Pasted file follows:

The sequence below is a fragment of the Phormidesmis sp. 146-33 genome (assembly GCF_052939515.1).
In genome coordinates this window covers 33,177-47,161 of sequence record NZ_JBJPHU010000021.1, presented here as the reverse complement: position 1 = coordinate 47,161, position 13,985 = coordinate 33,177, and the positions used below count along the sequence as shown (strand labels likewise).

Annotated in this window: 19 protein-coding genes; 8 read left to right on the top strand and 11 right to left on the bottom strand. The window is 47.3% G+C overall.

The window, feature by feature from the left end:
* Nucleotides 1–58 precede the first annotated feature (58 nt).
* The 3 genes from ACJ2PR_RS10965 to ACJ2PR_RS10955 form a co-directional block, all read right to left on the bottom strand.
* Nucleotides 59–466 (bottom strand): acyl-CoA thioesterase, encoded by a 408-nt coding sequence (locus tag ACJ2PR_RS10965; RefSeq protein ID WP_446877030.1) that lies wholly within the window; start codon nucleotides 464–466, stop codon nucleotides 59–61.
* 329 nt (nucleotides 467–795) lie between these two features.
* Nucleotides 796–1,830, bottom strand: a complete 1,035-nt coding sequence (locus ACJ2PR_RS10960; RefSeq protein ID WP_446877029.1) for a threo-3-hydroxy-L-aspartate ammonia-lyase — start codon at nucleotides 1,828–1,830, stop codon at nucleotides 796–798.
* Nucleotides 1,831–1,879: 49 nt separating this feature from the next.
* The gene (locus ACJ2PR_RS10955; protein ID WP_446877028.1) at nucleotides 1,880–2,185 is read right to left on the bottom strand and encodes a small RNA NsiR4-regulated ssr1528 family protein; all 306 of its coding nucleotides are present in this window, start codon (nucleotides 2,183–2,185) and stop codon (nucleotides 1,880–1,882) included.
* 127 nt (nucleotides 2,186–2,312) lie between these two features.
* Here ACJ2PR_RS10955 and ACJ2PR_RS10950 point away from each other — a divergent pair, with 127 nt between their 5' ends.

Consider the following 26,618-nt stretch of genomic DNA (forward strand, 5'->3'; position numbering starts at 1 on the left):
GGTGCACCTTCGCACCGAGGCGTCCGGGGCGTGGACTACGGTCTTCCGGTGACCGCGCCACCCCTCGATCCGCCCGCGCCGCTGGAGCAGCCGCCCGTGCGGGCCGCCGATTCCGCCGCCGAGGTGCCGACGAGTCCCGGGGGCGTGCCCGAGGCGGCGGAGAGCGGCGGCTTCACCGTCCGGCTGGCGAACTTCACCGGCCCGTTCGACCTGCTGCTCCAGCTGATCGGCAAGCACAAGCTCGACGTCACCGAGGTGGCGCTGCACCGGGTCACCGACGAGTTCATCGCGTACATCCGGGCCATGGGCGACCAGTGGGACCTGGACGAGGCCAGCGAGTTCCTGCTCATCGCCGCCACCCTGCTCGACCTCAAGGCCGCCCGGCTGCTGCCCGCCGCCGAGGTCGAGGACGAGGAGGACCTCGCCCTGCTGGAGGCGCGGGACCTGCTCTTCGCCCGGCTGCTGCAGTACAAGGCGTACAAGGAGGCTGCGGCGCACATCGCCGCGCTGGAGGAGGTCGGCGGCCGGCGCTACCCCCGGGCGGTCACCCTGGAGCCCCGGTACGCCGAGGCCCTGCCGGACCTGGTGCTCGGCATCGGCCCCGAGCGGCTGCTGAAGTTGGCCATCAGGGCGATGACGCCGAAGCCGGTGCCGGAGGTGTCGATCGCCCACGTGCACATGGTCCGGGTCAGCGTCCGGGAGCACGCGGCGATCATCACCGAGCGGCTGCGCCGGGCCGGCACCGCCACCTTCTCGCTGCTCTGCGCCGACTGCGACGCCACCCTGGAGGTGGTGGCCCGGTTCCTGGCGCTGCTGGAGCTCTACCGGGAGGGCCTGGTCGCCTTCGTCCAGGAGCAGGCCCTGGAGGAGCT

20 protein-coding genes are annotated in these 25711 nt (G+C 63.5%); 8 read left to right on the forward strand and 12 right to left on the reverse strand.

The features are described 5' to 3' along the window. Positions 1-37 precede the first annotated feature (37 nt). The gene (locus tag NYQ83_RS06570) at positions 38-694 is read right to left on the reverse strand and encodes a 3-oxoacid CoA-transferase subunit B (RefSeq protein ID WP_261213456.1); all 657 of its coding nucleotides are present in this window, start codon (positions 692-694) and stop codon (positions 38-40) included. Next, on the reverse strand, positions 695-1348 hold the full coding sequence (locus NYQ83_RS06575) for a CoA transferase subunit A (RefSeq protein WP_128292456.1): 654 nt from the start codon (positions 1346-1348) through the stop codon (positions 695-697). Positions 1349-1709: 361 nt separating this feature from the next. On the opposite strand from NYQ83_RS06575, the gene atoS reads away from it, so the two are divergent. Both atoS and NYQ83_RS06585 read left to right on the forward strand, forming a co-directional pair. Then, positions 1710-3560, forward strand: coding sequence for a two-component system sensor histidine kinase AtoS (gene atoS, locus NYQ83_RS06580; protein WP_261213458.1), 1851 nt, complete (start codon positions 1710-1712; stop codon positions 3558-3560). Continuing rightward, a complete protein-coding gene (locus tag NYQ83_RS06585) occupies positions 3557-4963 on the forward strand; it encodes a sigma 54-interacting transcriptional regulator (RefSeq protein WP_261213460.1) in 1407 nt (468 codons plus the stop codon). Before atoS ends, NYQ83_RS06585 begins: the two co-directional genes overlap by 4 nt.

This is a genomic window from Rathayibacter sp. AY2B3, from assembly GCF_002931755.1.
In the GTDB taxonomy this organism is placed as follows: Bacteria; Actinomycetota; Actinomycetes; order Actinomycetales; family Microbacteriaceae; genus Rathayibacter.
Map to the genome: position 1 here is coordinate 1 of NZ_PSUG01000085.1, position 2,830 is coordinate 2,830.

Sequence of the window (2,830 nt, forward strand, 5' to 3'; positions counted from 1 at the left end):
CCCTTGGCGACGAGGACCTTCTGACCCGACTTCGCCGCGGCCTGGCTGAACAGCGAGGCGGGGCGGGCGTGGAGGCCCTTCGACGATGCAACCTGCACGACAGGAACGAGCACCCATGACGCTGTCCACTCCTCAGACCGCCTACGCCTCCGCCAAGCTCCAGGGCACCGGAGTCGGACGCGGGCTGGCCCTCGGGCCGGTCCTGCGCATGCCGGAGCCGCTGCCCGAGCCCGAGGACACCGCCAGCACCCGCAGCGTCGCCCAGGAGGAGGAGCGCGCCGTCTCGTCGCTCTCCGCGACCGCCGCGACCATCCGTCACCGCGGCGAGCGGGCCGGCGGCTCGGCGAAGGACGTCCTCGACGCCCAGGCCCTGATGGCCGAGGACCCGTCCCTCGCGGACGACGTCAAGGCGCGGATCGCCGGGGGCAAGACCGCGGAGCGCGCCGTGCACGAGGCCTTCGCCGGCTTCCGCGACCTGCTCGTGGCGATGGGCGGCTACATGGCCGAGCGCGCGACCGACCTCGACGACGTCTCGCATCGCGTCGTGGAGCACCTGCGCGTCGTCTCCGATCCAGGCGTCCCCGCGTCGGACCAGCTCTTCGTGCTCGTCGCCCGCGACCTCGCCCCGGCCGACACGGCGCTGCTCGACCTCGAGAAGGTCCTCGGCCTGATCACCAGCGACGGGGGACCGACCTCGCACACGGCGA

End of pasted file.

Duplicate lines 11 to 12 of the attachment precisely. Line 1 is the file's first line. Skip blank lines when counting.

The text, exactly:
* The gene (locus ACJ2PR_RS10955; protein ID WP_446877028.1) at nucleotides 1,880–2,185 is read right to left on the bottom strand and encodes a small RNA NsiR4-regulated ssr1528 family protein; all 306 of its coding nucleotides are present in this window, start codon (nucleotides 2,183–2,185) and stop codon (nucleotides 1,880–1,882) included.
* 127 nt (nucleotides 2,186–2,312) lie between these two features.